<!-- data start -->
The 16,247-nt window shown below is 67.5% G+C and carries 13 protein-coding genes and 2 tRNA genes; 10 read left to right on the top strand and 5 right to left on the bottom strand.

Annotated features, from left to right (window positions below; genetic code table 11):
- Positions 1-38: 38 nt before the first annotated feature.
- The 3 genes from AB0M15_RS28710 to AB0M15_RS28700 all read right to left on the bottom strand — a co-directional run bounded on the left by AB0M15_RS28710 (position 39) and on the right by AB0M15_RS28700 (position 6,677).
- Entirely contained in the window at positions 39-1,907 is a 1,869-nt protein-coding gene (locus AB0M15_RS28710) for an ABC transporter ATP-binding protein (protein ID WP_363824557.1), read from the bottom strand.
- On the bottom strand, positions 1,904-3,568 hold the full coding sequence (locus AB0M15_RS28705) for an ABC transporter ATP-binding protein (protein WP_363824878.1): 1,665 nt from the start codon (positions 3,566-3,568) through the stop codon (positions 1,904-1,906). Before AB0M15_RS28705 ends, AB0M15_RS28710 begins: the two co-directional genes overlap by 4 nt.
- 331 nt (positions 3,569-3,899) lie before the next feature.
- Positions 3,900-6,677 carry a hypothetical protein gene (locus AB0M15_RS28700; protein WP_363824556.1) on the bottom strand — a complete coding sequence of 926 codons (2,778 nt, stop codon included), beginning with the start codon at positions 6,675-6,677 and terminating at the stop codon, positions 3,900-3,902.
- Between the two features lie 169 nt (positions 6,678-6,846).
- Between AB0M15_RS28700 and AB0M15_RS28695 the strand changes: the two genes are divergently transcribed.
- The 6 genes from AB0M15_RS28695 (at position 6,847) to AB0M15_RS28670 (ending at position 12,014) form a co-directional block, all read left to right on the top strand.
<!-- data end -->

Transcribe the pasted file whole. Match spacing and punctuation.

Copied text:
The 16,247-nt window shown below is 67.5% G+C and carries 13 protein-coding genes and 2 tRNA genes; 10 read left to right on the top strand and 5 right to left on the bottom strand.

Annotated features, from left to right (window positions below; genetic code table 11):
- Positions 1-38: 38 nt before the first annotated feature.
- The 3 genes from AB0M15_RS28710 to AB0M15_RS28700 all read right to left on the bottom strand — a co-directional run bounded on the left by AB0M15_RS28710 (position 39) and on the right by AB0M15_RS28700 (position 6,677).
- Entirely contained in the window at positions 39-1,907 is a 1,869-nt protein-coding gene (locus AB0M15_RS28710) for an ABC transporter ATP-binding protein (protein ID WP_363824557.1), read from the bottom strand.
- On the bottom strand, positions 1,904-3,568 hold the full coding sequence (locus AB0M15_RS28705) for an ABC transporter ATP-binding protein (protein WP_363824878.1): 1,665 nt from the start codon (positions 3,566-3,568) through the stop codon (positions 1,904-1,906). Before AB0M15_RS28705 ends, AB0M15_RS28710 begins: the two co-directional genes overlap by 4 nt.
- 331 nt (positions 3,569-3,899) lie before the next feature.
- Positions 3,900-6,677 carry a hypothetical protein gene (locus AB0M15_RS28700; protein WP_363824556.1) on the bottom strand — a complete coding sequence of 926 codons (2,778 nt, stop codon included), beginning with the start codon at positions 6,675-6,677 and terminating at the stop codon, positions 3,900-3,902.
- Between the two features lie 169 nt (positions 6,678-6,846).
- Between AB0M15_RS28700 and AB0M15_RS28695 the strand changes: the two genes are divergently transcribed.
- The 6 genes from AB0M15_RS28695 (at position 6,847) to AB0M15_RS28670 (ending at position 12,014) form a co-directional block, all read left to right on the top strand.